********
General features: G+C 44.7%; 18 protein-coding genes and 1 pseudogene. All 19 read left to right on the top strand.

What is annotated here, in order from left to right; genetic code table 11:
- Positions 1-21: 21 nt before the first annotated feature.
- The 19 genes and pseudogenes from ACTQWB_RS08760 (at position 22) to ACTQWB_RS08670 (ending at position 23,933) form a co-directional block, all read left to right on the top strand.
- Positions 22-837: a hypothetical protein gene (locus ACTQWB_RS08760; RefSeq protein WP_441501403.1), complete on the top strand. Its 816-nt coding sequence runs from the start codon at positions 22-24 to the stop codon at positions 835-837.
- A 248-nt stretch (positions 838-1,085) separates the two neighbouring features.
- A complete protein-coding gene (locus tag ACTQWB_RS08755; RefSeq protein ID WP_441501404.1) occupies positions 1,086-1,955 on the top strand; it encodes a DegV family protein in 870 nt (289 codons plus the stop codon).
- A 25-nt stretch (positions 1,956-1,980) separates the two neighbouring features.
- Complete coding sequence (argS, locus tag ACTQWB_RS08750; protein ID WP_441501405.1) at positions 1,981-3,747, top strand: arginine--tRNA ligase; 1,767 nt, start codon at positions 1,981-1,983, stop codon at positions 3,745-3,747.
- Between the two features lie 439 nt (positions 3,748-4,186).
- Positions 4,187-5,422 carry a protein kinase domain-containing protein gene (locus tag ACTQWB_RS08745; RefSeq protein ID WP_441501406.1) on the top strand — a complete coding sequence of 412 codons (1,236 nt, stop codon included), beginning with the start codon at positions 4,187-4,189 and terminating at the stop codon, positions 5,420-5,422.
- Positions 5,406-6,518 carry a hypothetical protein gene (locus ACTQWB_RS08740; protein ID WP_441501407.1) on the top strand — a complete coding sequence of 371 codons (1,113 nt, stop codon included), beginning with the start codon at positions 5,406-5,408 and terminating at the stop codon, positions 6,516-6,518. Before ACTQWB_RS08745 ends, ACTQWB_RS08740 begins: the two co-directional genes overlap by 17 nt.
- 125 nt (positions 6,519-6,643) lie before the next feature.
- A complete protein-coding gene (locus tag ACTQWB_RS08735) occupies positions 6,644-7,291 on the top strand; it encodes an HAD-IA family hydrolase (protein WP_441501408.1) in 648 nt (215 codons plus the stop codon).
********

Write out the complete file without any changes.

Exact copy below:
General features: G+C 44.7%; 18 protein-coding genes and 1 pseudogene. All 19 read left to right on the top strand.

What is annotated here, in order from left to right; genetic code table 11:
- Positions 1-21: 21 nt before the first annotated feature.
- The 19 genes and pseudogenes from ACTQWB_RS08760 (at position 22) to ACTQWB_RS08670 (ending at position 23,933) form a co-directional block, all read left to right on the top strand.
- Positions 22-837: a hypothetical protein gene (locus ACTQWB_RS08760; RefSeq protein WP_441501403.1), complete on the top strand. Its 816-nt coding sequence runs from the start codon at positions 22-24 to the stop codon at positions 835-837.
- A 248-nt stretch (positions 838-1,085) separates the two neighbouring features.
- A complete protein-coding gene (locus tag ACTQWB_RS08755; RefSeq protein ID WP_441501404.1) occupies positions 1,086-1,955 on the top strand; it encodes a DegV family protein in 870 nt (289 codons plus the stop codon).
- A 25-nt stretch (positions 1,956-1,980) separates the two neighbouring features.
- Complete coding sequence (argS, locus tag ACTQWB_RS08750; protein ID WP_441501405.1) at positions 1,981-3,747, top strand: arginine--tRNA ligase; 1,767 nt, start codon at positions 1,981-1,983, stop codon at positions 3,745-3,747.
- Between the two features lie 439 nt (positions 3,748-4,186).
- Positions 4,187-5,422 carry a protein kinase domain-containing protein gene (locus tag ACTQWB_RS08745; RefSeq protein ID WP_441501406.1) on the top strand — a complete coding sequence of 412 codons (1,236 nt, stop codon included), beginning with the start codon at positions 4,187-4,189 and terminating at the stop codon, positions 5,420-5,422.
- Positions 5,406-6,518 carry a hypothetical protein gene (locus ACTQWB_RS08740; protein ID WP_441501407.1) on the top strand — a complete coding sequence of 371 codons (1,113 nt, stop codon included), beginning with the start codon at positions 5,406-5,408 and terminating at the stop codon, positions 6,516-6,518. Before ACTQWB_RS08745 ends, ACTQWB_RS08740 begins: the two co-directional genes overlap by 17 nt.
- 125 nt (positions 6,519-6,643) lie before the next feature.
- A complete protein-coding gene (locus tag ACTQWB_RS08735) occupies positions 6,644-7,291 on the top strand; it encodes an HAD-IA family hydrolase (protein WP_441501408.1) in 648 nt (215 codons plus the stop codon).